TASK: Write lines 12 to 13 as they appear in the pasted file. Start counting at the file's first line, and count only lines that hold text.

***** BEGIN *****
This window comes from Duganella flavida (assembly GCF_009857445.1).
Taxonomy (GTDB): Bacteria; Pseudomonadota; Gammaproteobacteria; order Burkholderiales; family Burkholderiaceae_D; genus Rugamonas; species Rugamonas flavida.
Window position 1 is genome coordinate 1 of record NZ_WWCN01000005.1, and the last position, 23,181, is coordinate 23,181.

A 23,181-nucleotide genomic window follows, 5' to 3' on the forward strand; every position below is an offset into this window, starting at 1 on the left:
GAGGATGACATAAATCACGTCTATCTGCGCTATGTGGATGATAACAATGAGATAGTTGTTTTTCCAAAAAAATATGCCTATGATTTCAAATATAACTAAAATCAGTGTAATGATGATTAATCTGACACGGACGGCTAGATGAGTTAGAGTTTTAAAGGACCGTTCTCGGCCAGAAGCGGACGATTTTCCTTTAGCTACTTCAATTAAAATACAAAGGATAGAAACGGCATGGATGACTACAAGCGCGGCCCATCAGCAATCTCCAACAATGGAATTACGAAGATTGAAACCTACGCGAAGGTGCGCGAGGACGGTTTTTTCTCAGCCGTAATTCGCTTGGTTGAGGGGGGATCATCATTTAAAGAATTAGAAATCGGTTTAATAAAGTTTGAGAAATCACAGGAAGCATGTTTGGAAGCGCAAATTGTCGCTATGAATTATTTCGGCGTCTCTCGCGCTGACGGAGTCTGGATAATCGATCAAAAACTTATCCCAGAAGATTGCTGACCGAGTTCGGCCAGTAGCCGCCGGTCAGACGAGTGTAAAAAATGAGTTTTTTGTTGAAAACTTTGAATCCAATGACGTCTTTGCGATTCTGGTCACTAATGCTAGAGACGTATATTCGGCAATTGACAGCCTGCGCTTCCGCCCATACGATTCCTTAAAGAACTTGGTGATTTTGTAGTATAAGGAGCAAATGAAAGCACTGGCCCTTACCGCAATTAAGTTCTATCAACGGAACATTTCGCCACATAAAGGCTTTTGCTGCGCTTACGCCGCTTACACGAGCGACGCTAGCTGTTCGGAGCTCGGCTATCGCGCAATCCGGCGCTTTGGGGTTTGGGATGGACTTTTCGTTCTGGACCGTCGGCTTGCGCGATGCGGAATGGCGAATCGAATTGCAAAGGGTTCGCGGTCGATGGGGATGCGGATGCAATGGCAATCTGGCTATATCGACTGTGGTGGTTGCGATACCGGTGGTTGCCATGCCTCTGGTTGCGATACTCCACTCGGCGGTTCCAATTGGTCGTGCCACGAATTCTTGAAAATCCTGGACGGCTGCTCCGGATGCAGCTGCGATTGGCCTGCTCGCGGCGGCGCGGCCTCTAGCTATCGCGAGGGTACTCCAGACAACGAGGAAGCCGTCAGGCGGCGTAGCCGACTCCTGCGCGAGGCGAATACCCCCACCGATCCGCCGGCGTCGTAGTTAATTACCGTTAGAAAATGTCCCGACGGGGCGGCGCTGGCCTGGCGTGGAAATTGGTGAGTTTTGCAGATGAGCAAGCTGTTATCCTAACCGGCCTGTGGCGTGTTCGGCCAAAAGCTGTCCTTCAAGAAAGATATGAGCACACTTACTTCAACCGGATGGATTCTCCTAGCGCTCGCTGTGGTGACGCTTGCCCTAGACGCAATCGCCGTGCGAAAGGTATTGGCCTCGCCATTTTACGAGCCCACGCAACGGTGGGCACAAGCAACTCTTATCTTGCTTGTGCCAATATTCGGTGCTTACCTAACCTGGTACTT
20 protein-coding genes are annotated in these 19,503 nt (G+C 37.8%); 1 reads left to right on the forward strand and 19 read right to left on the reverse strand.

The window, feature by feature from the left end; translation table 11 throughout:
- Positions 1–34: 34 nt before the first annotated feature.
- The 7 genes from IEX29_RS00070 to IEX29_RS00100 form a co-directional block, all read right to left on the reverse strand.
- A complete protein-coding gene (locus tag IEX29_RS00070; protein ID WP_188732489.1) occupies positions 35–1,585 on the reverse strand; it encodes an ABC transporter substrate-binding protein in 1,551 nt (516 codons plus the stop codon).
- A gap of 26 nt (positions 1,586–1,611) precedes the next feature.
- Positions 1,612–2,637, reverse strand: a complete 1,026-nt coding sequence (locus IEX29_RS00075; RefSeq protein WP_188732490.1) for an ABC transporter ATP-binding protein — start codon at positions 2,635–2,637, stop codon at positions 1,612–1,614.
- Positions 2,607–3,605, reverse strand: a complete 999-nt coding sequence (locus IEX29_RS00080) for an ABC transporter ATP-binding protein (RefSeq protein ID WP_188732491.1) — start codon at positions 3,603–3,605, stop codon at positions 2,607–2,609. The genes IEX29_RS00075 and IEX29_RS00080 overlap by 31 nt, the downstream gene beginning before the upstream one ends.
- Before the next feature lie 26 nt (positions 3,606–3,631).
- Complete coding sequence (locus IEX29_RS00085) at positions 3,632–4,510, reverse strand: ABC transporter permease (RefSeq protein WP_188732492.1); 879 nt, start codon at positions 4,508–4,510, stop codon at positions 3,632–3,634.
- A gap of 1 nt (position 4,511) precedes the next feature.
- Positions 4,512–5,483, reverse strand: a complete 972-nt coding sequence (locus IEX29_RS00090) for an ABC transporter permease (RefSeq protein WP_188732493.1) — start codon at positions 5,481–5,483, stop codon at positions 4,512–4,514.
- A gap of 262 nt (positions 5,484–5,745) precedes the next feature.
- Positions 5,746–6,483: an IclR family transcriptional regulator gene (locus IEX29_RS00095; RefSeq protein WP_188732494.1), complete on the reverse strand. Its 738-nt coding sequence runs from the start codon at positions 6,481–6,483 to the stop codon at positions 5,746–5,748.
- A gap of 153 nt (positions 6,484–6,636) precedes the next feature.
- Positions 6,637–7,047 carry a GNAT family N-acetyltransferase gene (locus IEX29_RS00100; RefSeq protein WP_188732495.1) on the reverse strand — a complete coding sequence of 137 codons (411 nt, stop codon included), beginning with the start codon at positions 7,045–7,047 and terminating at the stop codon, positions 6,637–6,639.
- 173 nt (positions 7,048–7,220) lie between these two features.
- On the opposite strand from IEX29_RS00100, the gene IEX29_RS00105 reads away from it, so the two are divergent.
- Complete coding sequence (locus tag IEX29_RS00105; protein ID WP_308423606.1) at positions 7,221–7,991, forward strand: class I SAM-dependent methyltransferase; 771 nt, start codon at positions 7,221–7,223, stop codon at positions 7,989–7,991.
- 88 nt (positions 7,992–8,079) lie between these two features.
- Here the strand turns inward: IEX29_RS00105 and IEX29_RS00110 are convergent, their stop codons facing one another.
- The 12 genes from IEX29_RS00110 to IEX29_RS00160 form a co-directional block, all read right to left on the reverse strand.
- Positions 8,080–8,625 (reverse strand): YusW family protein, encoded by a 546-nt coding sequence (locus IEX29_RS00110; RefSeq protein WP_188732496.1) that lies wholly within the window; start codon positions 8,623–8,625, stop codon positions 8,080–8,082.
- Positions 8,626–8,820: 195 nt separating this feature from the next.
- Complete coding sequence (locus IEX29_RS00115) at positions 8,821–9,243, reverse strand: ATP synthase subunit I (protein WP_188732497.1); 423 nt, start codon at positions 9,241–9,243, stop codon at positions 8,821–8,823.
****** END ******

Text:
- Positions 1,612–2,637, reverse strand: a complete 1,026-nt coding sequence (locus IEX29_RS00075; RefSeq protein WP_188732490.1) for an ABC transporter ATP-binding protein — start codon at positions 2,635–2,637, stop codon at positions 1,612–1,614.
- Positions 2,607–3,605, reverse strand: a complete 999-nt coding sequence (locus IEX29_RS00080) for an ABC transporter ATP-binding protein (RefSeq protein ID WP_188732491.1) — start codon at positions 3,603–3,605, stop codon at positions 2,607–2,609. The genes IEX29_RS00075 and IEX29_RS00080 overlap by 31 nt, the downstream gene beginning before the upstream one ends.